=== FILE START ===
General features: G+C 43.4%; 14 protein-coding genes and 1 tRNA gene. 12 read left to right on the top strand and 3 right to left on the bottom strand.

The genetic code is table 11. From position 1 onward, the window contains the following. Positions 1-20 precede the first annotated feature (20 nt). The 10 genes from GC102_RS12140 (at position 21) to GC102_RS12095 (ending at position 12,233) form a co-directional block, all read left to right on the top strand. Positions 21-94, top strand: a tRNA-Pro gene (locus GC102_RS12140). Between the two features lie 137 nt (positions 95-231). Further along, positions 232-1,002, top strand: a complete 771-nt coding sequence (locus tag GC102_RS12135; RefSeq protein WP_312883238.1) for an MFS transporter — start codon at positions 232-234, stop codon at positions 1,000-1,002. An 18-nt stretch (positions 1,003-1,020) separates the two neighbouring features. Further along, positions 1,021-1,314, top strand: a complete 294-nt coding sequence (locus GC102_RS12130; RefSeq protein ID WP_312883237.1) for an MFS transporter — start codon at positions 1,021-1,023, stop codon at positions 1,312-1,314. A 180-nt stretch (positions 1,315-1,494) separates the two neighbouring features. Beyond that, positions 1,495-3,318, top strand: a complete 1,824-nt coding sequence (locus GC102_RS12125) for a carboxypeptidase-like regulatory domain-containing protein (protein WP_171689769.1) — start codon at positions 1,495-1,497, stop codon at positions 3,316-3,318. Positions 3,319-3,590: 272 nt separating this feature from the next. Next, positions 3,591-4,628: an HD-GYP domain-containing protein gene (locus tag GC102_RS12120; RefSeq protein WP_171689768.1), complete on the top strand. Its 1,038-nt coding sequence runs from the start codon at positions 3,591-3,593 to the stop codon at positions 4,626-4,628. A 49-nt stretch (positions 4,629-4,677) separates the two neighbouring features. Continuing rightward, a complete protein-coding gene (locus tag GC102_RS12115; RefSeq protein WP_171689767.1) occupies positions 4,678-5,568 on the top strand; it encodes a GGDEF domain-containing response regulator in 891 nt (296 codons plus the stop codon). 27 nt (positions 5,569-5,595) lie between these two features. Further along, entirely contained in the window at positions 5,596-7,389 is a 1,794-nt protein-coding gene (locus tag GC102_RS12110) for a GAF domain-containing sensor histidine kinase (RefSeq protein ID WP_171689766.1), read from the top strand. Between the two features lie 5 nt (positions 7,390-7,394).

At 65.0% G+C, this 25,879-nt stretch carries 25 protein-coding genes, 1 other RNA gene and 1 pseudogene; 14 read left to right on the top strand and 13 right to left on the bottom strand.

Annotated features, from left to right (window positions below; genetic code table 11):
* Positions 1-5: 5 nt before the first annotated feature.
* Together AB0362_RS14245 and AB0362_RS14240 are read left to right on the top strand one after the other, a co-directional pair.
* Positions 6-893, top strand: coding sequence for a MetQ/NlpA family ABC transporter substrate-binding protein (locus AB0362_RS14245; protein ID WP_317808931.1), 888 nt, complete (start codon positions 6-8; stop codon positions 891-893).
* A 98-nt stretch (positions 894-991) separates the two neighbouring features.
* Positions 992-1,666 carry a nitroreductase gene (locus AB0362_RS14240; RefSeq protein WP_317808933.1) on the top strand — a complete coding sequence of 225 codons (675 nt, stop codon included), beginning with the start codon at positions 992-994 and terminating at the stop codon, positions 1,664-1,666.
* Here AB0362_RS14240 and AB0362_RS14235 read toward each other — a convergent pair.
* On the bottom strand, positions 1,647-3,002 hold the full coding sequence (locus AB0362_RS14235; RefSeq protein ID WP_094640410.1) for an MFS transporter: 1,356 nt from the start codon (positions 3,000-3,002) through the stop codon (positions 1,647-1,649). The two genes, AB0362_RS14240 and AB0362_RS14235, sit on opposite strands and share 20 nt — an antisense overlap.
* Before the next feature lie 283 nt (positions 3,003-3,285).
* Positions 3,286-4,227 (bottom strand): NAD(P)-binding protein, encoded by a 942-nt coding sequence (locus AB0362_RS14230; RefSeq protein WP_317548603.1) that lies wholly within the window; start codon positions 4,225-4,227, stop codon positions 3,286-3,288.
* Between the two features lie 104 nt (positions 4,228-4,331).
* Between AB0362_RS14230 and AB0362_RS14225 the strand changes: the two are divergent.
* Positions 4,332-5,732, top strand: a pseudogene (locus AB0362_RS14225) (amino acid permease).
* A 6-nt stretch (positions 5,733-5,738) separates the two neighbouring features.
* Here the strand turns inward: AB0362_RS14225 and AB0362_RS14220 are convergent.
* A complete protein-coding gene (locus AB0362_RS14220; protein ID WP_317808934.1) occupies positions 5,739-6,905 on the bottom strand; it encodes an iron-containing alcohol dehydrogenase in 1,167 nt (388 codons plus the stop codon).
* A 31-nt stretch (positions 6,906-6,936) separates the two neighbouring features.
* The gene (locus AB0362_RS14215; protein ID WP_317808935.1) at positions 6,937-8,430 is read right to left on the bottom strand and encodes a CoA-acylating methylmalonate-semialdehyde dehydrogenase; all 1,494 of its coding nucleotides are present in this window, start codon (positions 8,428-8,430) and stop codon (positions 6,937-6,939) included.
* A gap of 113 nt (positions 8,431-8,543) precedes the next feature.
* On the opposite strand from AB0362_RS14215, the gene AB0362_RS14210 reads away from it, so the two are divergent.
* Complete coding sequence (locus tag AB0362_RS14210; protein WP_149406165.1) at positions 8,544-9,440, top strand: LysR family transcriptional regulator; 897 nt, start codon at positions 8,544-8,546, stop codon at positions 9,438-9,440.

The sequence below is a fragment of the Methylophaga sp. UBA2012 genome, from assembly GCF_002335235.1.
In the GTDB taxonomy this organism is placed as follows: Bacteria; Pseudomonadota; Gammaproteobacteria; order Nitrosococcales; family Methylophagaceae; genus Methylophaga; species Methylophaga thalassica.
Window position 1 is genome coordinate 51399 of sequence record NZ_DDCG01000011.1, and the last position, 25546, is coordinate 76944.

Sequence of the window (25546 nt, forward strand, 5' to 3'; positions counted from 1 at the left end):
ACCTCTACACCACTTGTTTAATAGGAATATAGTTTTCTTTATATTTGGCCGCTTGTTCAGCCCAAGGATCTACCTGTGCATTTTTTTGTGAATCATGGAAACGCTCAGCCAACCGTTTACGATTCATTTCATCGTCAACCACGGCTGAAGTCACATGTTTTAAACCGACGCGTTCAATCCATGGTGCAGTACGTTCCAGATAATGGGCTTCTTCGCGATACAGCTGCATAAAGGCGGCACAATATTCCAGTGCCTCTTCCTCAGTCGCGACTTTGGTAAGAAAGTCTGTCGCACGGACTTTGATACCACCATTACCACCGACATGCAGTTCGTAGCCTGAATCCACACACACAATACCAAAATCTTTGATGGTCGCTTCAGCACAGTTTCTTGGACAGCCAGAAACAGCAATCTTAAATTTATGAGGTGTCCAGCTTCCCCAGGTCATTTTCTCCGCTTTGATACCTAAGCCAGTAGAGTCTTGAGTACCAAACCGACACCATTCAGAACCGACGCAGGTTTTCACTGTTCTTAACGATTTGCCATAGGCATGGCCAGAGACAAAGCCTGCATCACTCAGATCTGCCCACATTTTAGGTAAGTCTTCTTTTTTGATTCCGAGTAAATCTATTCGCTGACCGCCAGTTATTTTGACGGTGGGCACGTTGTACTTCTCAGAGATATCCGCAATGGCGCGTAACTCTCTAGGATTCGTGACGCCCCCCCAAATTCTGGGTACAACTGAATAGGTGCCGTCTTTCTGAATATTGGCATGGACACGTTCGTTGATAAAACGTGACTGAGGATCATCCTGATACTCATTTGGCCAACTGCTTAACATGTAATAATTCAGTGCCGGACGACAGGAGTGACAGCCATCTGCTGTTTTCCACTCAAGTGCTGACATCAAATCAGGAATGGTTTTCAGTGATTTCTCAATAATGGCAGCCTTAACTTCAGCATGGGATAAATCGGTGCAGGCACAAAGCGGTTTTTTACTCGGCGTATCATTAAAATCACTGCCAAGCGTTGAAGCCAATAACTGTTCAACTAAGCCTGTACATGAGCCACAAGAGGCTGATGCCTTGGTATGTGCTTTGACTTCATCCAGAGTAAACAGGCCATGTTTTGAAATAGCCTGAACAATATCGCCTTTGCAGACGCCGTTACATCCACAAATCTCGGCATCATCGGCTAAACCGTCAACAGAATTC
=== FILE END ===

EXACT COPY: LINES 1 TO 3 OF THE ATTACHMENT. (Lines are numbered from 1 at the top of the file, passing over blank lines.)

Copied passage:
General features: G+C 43.4%; 14 protein-coding genes and 1 tRNA gene. 12 read left to right on the top strand and 3 right to left on the bottom strand.

The genetic code is table 11. From position 1 onward, the window contains the following. Positions 1-20 precede the first annotated feature (20 nt). The 10 genes from GC102_RS12140 (at position 21) to GC102_RS12095 (ending at position 12,233) form a co-directional block, all read left to right on the top strand. Positions 21-94, top strand: a tRNA-Pro gene (locus GC102_RS12140). Between the two features lie 137 nt (positions 95-231). Further along, positions 232-1,002, top strand: a complete 771-nt coding sequence (locus tag GC102_RS12135; RefSeq protein WP_312883238.1) for an MFS transporter — start codon at positions 232-234, stop codon at positions 1,000-1,002. An 18-nt stretch (positions 1,003-1,020) separates the two neighbouring features. Further along, positions 1,021-1,314, top strand: a complete 294-nt coding sequence (locus GC102_RS12130; RefSeq protein ID WP_312883237.1) for an MFS transporter — start codon at positions 1,021-1,023, stop codon at positions 1,312-1,314. A 180-nt stretch (positions 1,315-1,494) separates the two neighbouring features. Beyond that, positions 1,495-3,318, top strand: a complete 1,824-nt coding sequence (locus GC102_RS12125) for a carboxypeptidase-like regulatory domain-containing protein (protein WP_171689769.1) — start codon at positions 1,495-1,497, stop codon at positions 3,316-3,318. Positions 3,319-3,590: 272 nt separating this feature from the next. Next, positions 3,591-4,628: an HD-GYP domain-containing protein gene (locus tag GC102_RS12120; RefSeq protein WP_171689768.1), complete on the top strand. Its 1,038-nt coding sequence runs from the start codon at positions 3,591-3,593 to the stop codon at positions 4,626-4,628. A 49-nt stretch (positions 4,629-4,677) separates the two neighbouring features. Continuing rightward, a complete protein-coding gene (locus tag GC102_RS12115; RefSeq protein WP_171689767.1) occupies positions 4,678-5,568 on the top strand; it encodes a GGDEF domain-containing response regulator in 891 nt (296 codons plus the stop codon). 27 nt (positions 5,569-5,595) lie between these two features. Further along, entirely contained in the window at positions 5,596-7,389 is a 1,794-nt protein-coding gene (locus tag GC102_RS12110) for a GAF domain-containing sensor histidine kinase (RefSeq protein ID WP_171689766.1), read from the top strand. Between the two features lie 5 nt (positions 7,390-7,394).

At 65.0% G+C, this 25,879-nt stretch carries 25 protein-coding genes, 1 other RNA gene and 1 pseudogene; 14 read left to right on the top strand and 13 right to left on the bottom strand.